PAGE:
Chili is a Roman Catholic country, but other religions are tolerated. Education receives much attention. There is a first-class university at Santiago, and a lyceum in every provincial capital. The language spoken in Chili is Spanish, but with many local words of Indian origin.
The value of imports in 1890-1902 varied from $63,000,000 to $160,000,000; the exports varied from $69,000,000 to $175,000,000. About a third of the imports and two-thirds of the exports are from and to Britain, the German and French trade being next in importance. Mineral products represent five-sixths of the total exports. The chief articles of export are nitrate and iodine, copper, silver, gold, manganese, hides, wool, wheat, and barley. The principal imports are cotton, woollen, and jute goods, iron, hardware, coal, machinery, timber, rice, sugar, earthenware, cement, paper, beer, glassware, kerosene, tallow, matches, tea and coffee.
A government broad-gauge railway line runs from Valparaiso to Santiago, crossing the coast-range of the Andes, and thence southwards through the central valley to Concepcion, and through Araucania towards Valdivia, with a total length of about 1750 miles. A branch also runs to Santa Rosa at the foot of the Andes, from which a line was in progress, under difficulties, from 1890 to 1905, to unite with the Argentine railway system, via the Uspallata Pass, which it crosses at the elevation of 9843 feet above sea-level by means of a tunnel 6 1/4 miles in length. The length from Valparaiso to Buenos Ayres (from Pacific to Atlantic) is 880 miles.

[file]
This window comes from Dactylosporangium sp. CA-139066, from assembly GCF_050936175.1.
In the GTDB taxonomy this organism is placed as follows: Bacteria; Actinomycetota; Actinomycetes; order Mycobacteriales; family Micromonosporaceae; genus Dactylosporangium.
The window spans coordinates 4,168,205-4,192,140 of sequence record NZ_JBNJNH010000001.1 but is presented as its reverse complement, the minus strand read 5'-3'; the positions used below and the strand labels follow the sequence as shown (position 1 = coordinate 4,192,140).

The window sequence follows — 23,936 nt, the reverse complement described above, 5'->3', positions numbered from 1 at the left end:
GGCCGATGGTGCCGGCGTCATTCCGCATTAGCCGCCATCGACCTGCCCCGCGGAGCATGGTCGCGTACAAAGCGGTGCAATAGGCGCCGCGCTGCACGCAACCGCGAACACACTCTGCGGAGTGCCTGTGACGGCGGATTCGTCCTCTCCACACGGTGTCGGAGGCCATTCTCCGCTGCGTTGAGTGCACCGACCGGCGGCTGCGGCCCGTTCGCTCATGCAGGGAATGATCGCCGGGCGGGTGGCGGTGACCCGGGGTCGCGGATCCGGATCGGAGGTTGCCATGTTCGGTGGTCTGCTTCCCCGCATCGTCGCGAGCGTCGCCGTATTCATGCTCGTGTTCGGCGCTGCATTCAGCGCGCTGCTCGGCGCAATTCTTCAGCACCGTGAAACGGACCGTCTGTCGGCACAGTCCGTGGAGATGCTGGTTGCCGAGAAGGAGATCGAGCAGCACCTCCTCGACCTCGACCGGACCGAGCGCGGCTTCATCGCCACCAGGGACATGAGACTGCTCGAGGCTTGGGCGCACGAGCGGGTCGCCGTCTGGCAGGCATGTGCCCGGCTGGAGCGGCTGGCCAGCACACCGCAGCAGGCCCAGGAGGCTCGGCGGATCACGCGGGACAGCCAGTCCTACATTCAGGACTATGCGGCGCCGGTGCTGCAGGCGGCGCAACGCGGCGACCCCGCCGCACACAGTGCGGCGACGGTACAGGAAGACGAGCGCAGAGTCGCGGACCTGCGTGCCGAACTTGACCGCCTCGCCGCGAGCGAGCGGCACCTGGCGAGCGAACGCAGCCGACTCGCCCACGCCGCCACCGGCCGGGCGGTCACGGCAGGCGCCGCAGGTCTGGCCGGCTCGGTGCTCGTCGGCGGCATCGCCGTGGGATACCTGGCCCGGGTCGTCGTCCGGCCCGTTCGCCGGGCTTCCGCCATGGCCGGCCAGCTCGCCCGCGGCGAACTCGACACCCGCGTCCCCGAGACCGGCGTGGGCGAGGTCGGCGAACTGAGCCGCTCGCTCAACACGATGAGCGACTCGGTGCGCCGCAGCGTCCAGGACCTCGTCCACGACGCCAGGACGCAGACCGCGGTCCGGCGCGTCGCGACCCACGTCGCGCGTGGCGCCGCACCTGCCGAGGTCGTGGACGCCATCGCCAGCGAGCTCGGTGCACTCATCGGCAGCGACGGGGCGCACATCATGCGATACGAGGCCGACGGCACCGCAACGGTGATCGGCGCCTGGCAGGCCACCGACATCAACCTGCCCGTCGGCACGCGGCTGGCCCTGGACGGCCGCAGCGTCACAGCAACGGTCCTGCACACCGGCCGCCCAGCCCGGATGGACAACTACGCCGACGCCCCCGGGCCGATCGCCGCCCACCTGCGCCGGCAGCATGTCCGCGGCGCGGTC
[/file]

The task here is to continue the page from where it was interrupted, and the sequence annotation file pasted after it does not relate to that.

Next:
The credit of Chili stands higher than that of any other South American state. At the beginning of the century the foreign debt amounted to about $85,000,000, and the internal debt, including forced paper currency in circulation, to $25,000,000. The revenue for 1901 was stated at $41,000,000, and the expenditure $43,000,000. The customs revenue, which in 1856 amounted to $4,147,298, in 1901 reached $23,000,000. The gold standard was adopted in 1895, and a loan of $20,000,000 authorised for the conversion of the paper currency.
The constitution of Chili is republican and based upon that of the United States. The cabinet consists of six ministers. The Council of State consists of five members nominated by the president, and six appointed by congress. The legislature is composed of two chambers - the Deputies, about 100 in number; and the Senate, numbering one to every five deputies. From the war of 1879-81 with Peru, Chili enjoyed peace and prosperity till 1891, when owing to President Balmaceda's aiming at dictatorial powers, a rebellion broke out which ended in Balmaceda's defeat. Boundary disputes with Argentina were referred to British arbitration and arranged in 1898.
See works on Chili by Rumbold (1877), Boyd (1881), Markham (1883), Russell (1890), Hancock (1893), and Perez Garcia (1900).